Yesterday, you'll recall, I took the opportunity of the recent storms to outline some definitions of "disaster capitalism" and to distinguish between what I am calling "primary" disaster capitalism, and "secondary" disaster capitalism. As you might also recall, I outlined my arguments for why the last couple of months' storms in the American midwest might be construed as at least the latter, and perhaps the former, and I've also outlined a brief argument that we might also be looking at actual weather warfare. But as I also pointed out, technologies capable of mimicking "acts of God" are difficult to distinguish from the actual thing. Indeed, for jurisprudence, the existence of such technologies poses a problem: how does one adjudicate contractual disputes that include "acts of God" clauses in contracts?
As I also indicated yesterday, many readers submitted articles about the problems with California's Oroville Dam prior to all the storms in the region I live in. The three at the top of the list:
A couple of years ago I did blog about the problems at the Oroville Dam in California, in conjunction with the fires there, all of which I still view in a kind of 60-40 split in favor of "disaster capitalism" being practiced by someone. In the case of the fires in California, there are enough prima facie indicators of exotic technologies in play to make me suspect that it's more of a 80-20 split.
In the case of the Oroville Dam, however, one might be looking at a modification of the patterns and definitions of primary and secondary disaster capitalism that I proposed yesterday. Let's look at a few statements from the lst article linked above:
I spoke with Paul Preston late last night and he indicated that some people, downstream from the Oroville Dam have packed up and left because of the anticipated dam failure. I asked Paul Preston, "How close is the dam to failing?" Preston replied "It could go by this weekend".. His comments, in part, are based upon the dire weather forecast in which intense rainfall is forecasted between Wednesday May 15 and Sunday, May 19th. This is significant because this could greatly add to the inflow and the outflow data which shows an extreme imbalance. And when we consider that the dam is 12 feet from overtopping, the danger multiplies exponentially. When any structure takes on more water, whether it be a ship or a dam, it is going to fail/sink.
Paul Preston has previously related to me that the California State Government has a financial motivation to see the dam fail based on the following:
- The State of California is broke and the state is quickly reaching a state of insolvency.
- If the Oroville Dam fails, the state will instantly quality for over a billion dollars in federal disaster aid.
- The state has motive to see the dam fail.
Based on these facts, one can understand why when security of the Oroville Dam disappeared for 32 hours, foul play would be suspected. We have already seen the state dynamite the earthen sides of the dam and the constant flow of trucks and their subsequent vibrations are of concern to the locals in that they believe that the activity could contribute to the failure of the dam. Subsequently, tension and emotions are running high.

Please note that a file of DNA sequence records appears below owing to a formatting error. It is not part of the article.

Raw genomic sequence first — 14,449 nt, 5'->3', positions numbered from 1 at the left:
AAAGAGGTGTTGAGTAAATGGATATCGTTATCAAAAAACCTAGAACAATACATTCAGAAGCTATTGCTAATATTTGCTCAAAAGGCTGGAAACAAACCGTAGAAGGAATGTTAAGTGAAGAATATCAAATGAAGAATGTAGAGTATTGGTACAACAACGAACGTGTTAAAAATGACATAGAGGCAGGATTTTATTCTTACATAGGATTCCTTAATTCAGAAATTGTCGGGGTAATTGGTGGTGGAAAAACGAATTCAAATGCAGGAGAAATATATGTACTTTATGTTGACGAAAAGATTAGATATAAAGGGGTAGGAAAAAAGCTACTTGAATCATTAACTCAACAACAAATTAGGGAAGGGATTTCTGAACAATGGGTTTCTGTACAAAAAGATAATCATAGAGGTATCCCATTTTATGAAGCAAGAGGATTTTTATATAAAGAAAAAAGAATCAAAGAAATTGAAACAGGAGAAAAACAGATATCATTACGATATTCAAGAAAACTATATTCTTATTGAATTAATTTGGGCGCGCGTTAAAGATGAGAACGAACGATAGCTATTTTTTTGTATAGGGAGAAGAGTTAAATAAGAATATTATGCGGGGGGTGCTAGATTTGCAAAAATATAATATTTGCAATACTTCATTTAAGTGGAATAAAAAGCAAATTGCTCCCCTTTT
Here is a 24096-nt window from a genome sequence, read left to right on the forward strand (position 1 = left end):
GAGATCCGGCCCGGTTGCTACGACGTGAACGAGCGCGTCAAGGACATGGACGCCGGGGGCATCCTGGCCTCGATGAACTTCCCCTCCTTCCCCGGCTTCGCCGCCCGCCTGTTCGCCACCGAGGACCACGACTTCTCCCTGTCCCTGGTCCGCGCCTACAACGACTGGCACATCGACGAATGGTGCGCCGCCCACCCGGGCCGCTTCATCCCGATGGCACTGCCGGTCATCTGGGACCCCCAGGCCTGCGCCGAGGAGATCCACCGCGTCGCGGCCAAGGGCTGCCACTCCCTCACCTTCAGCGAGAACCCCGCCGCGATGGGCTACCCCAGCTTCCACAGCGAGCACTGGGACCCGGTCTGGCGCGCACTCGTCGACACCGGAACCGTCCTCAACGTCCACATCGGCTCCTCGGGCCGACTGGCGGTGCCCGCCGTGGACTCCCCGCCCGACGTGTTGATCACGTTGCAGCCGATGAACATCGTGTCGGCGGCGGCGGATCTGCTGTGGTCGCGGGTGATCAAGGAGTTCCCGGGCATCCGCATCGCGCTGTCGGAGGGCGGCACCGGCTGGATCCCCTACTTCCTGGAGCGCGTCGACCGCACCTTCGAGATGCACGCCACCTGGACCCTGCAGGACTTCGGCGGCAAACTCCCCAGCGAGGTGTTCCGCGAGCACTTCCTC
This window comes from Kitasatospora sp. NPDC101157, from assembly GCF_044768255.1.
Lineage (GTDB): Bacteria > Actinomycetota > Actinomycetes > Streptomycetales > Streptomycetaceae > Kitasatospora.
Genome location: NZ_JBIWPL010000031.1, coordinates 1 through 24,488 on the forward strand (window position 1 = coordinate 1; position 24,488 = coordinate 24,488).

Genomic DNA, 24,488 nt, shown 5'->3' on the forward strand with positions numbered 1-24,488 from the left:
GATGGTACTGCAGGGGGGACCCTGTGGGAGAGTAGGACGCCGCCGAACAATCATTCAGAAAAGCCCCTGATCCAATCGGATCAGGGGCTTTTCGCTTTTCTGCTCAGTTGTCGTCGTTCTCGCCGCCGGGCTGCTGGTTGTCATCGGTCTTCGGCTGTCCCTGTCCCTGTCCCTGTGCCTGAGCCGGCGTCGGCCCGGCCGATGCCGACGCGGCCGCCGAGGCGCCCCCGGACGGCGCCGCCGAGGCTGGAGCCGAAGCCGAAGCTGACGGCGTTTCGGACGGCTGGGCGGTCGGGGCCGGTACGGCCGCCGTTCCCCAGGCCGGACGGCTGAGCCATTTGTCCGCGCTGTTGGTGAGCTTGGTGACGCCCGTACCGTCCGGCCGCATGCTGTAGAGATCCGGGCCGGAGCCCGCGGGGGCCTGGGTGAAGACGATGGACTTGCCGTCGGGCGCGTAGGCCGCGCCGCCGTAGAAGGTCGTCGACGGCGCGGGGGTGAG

If the speculations advanced in this article are true - and I personally have no difficulty believing them -- then one can add a new twist both to the primary and secondary levels of disaster capitalism: that of insolvent states using such means to harvest money from the Federal government in the ultimate "wealth redistribution plan" in the form of disaster aid.
But it is the end of this article that gives one pause, for clearly the author, Dave Hodges, is thinking in terms of the wider pattern of weather which I have been concerned with in yesterday's and today's blogs. Indeed, as of this writing, the system which moved through here a few days ago is expected to create problems from southern Ohio to Pennsylvania and most of New York state, on into New England. Here is Mr. Hodges' summary of the Oroville Dam problem in the wider context:
A policy decision has been with regard to the threat. Every time an article is published on the CSS site, about the condition of the Oroville Dam, until failure, the dangers will be published along with any new information. The following represents the risk associated with a catastrophic dam failure.
- A breach of the dam would release a 30 foot wall of water traveling at 75 MPH.
- The escaping water would reach Sacramento within 45 minutes (long estimate).
- Over one million people lie in the path of the water.
- After the dam fails, there is not time to evacuate the population.
- Thirty percent of all American retail crosses this area from ports on the Pacific Ocean. The effect on the economy would be catastrophic.
- The Central Valley is one of the most bountiful agricultural areas in the world. No crops would grow for years. Combined with the Midwest flooding, famines will result and extreme food inflation.
- America would teeter upon collapse.
While I am not as pessimistic as Mr. Hodges about the special brand of disaster capitalism that California might be practicing and its wider effects, there is no doubt that the general implications of a failure, which he has summarized in his seven points, would be very deleterious.
The bottom line for me is that disaster capitalism - both primary and secondary - is real, as is geophysical warfare. We will all need to sharpen our analytical skills. If anything emerges from a consideration of wider patterns in this respect, it is perhaps this: "they" may have switched the game plan from burning people out, to one of blowing and flooding people out.
See you on the flip side...